Wage and Hour Update – Federal and Local Laws on the Chopping Block

Posted in General Labor and Employment News and Updates, Wage & Hour

During the Obama administration, federal agencies enacted wage and hour regulations that tended to favor employees, even while the federal minimum wage remained unchanged. State and local governments also played a role, moving forward with laws and ordinances governing wages and paid leave.    Continue Reading

President Trump Orders a Wall and Other Major Immigration Measures in His First Week in Office

Posted in Immigration

Satin flag with emblemOn January 25, 2017, President Trump issued three Executive Orders related to our immigration system and national security. Broadly speaking, the President’s orders focus on the following:  border security, removal of undocumented immigrants from the U.S., and the visa issuance by U.S. consular posts abroad.  Continue Reading

Department of Labor Refuses to Let the Clock Run Out on the Persuader Rule…How about Overtime?

Posted in Labor Relations, NLRB

On January 12, 2017, the Department of Labor filed a notice of appeal of District Judge Sam R. Cummings’ November order that blocked the Department of Labor’s controversial “persuader rule.” The rule, discussed by HRLegalist when it was announced in March 2016, required employers to disclose their agreements with outside consultants hired to discourage employees from unionizing, was met with staunch opposition from both law firms and businesses. In particular, attorneys decried the perceived infringement on their attorney-client privilege while employers argued that the rule dissuaded them from consulting with counsel. Continue Reading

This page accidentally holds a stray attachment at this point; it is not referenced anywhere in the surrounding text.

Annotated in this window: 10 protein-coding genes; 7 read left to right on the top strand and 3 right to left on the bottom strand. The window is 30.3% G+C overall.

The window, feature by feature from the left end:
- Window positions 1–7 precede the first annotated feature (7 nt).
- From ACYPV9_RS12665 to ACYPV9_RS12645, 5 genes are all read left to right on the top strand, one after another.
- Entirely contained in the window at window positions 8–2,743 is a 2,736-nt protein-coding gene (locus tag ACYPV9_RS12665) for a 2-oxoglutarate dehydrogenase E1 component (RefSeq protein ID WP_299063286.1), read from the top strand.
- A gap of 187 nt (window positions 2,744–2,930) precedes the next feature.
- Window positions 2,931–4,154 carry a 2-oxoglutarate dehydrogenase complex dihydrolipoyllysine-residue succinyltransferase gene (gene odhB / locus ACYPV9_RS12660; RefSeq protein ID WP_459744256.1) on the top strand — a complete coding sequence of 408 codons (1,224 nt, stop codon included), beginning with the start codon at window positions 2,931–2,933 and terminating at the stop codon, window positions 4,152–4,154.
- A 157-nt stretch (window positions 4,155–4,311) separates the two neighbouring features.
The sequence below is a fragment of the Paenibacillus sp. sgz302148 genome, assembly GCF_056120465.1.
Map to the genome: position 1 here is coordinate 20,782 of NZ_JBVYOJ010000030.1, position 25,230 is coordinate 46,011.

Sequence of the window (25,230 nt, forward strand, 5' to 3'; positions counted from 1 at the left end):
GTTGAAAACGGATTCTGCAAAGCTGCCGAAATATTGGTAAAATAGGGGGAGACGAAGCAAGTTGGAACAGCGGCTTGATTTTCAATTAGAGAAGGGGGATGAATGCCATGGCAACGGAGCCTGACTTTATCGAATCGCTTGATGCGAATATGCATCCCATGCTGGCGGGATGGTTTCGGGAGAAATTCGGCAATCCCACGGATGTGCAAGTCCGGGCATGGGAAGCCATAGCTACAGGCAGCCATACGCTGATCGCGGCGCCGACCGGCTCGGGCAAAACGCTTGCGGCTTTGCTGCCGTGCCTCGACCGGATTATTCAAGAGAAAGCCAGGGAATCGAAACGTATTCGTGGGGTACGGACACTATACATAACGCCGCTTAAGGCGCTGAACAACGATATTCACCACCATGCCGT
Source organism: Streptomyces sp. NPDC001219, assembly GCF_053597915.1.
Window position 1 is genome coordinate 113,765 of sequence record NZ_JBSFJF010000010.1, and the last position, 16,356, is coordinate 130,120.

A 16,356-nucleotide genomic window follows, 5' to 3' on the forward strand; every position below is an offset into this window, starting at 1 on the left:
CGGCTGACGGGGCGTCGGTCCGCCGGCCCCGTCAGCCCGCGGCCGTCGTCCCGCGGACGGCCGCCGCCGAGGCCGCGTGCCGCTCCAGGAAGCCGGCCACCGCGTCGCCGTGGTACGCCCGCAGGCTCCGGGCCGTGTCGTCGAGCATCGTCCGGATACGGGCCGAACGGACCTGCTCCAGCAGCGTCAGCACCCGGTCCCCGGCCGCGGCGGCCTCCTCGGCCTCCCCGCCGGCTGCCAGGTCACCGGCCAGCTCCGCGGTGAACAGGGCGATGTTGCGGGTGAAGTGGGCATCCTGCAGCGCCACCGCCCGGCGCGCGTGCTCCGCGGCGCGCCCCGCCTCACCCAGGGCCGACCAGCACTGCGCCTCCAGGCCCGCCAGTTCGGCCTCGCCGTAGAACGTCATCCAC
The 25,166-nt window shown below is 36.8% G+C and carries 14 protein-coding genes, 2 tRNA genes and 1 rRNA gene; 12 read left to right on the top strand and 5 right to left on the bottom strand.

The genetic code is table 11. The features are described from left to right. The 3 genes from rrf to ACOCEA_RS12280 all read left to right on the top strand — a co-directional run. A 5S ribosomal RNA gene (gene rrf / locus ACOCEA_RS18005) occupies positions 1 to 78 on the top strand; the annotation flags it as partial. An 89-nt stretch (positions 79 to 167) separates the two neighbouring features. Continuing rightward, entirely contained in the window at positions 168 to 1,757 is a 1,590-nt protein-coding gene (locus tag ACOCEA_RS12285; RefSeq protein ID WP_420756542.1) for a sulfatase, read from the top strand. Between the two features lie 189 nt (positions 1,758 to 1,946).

Now is the Time for Employers to Update Harassment Prevention Procedures and Get in Compliance with New EEOC Guidelines

Posted in Equal Employment Opportunity Commission, Workplace Policies

On January 10, 2017, the United States Equal Employment Opportunity Commission (“EEOC”) announced that it is seeking public input on proposed “Enforcement Guidance” designed to address harassment in the workplace. The proposed Enforcement Guidance is available here for public comment until February 9, 2017. Continue Reading

The Gig Economy: Employee or Independent Contractor?

Posted in Equal Employment Opportunity Commission

The gig economy is a domain where companies hire workers for specific projects or “gigs.” Generally these workers retain control over the manner and the means of performing their work and are classified as independent contractors. Currently, the gig economy is booming, as Time Magazine’s recent survey estimated that it includes over 14 million people. Gig economy companies benefit because they need significantly less capital and avoid payments of employee taxes and benefits (e.g. paid sick days, health insurance, and retirement benefits). Gig economy workers benefit in a gig economy due to flexible work schedules, control over the work, and a lack of oversight. Continue Reading